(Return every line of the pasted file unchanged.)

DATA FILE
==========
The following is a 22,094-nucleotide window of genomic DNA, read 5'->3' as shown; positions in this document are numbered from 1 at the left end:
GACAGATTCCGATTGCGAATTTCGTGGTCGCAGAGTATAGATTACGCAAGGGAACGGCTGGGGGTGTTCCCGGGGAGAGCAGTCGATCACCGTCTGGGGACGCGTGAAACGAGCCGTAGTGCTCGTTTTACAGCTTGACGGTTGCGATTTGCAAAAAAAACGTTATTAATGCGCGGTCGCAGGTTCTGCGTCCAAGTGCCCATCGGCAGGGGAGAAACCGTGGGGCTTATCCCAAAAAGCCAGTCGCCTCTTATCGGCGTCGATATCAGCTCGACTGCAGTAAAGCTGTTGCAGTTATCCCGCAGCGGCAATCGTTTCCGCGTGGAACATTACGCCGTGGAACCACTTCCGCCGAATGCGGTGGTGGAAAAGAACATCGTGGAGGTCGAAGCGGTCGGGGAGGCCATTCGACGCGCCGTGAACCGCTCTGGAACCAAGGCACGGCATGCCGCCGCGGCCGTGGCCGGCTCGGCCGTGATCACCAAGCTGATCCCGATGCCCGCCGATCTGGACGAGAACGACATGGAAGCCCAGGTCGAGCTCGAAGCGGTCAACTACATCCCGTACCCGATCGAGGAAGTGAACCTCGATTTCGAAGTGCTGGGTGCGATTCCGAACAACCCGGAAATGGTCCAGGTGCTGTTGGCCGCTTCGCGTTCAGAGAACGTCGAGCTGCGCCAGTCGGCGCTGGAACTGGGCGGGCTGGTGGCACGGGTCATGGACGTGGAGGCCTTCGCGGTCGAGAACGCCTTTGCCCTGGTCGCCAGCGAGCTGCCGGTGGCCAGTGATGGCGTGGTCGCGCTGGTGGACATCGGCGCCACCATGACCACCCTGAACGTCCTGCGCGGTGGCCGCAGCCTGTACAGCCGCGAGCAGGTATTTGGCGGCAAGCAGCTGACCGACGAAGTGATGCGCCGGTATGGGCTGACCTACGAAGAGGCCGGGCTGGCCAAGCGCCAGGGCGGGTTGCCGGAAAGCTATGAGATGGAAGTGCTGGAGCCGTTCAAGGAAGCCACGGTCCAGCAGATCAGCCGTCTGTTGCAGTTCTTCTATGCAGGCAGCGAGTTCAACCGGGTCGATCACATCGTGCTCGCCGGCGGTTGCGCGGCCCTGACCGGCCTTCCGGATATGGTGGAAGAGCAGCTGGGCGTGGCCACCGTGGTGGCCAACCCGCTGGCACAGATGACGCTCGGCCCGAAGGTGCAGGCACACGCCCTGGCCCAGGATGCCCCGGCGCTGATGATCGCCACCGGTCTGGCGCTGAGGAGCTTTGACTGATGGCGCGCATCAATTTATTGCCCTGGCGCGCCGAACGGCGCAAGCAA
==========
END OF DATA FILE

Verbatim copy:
The following is a 22,094-nucleotide window of genomic DNA, read 5'->3' as shown; positions in this document are numbered from 1 at the left end:
GACAGATTCCGATTGCGAATTTCGTGGTCGCAGAGTATAGATTACGCAAGGGAACGGCTGGGGGTGTTCCCGGGGAGAGCAGTCGATCACCGTCTGGGGACGCGTGAAACGAGCCGTAGTGCTCGTTTTACAGCTTGACGGTTGCGATTTGCAAAAAAAACGTTATTAATGCGCGGTCGCAGGTTCTGCGTCCAAGTGCCCATCGGCAGGGGAGAAACCGTGGGGCTTATCCCAAAAAGCCAGTCGCCTCTTATCGGCGTCGATATCAGCTCGACTGCAGTAAAGCTGTTGCAGTTATCCCGCAGCGGCAATCGTTTCCGCGTGGAACATTACGCCGTGGAACCACTTCCGCCGAATGCGGTGGTGGAAAAGAACATCGTGGAGGTCGAAGCGGTCGGGGAGGCCATTCGACGCGCCGTGAACCGCTCTGGAACCAAGGCACGGCATGCCGCCGCGGCCGTGGCCGGCTCGGCCGTGATCACCAAGCTGATCCCGATGCCCGCCGATCTGGACGAGAACGACATGGAAGCCCAGGTCGAGCTCGAAGCGGTCAACTACATCCCGTACCCGATCGAGGAAGTGAACCTCGATTTCGAAGTGCTGGGTGCGATTCCGAACAACCCGGAAATGGTCCAGGTGCTGTTGGCCGCTTCGCGTTCAGAGAACGTCGAGCTGCGCCAGTCGGCGCTGGAACTGGGCGGGCTGGTGGCACGGGTCATGGACGTGGAGGCCTTCGCGGTCGAGAACGCCTTTGCCCTGGTCGCCAGCGAGCTGCCGGTGGCCAGTGATGGCGTGGTCGCGCTGGTGGACATCGGCGCCACCATGACCACCCTGAACGTCCTGCGCGGTGGCCGCAGCCTGTACAGCCGCGAGCAGGTATTTGGCGGCAAGCAGCTGACCGACGAAGTGATGCGCCGGTATGGGCTGACCTACGAAGAGGCCGGGCTGGCCAAGCGCCAGGGCGGGTTGCCGGAAAGCTATGAGATGGAAGTGCTGGAGCCGTTCAAGGAAGCCACGGTCCAGCAGATCAGCCGTCTGTTGCAGTTCTTCTATGCAGGCAGCGAGTTCAACCGGGTCGATCACATCGTGCTCGCCGGCGGTTGCGCGGCCCTGACCGGCCTTCCGGATATGGTGGAAGAGCAGCTGGGCGTGGCCACCGTGGTGGCCAACCCGCTGGCACAGATGACGCTCGGCCCGAAGGTGCAGGCACACGCCCTGGCCCAGGATGCCCCGGCGCTGATGATCGCCACCGGTCTGGCGCTGAGGAGCTTTGACTGATGGCGCGCATCAATTTATTGCCCTGGCGCGCCGAACGGCGCAAGCAA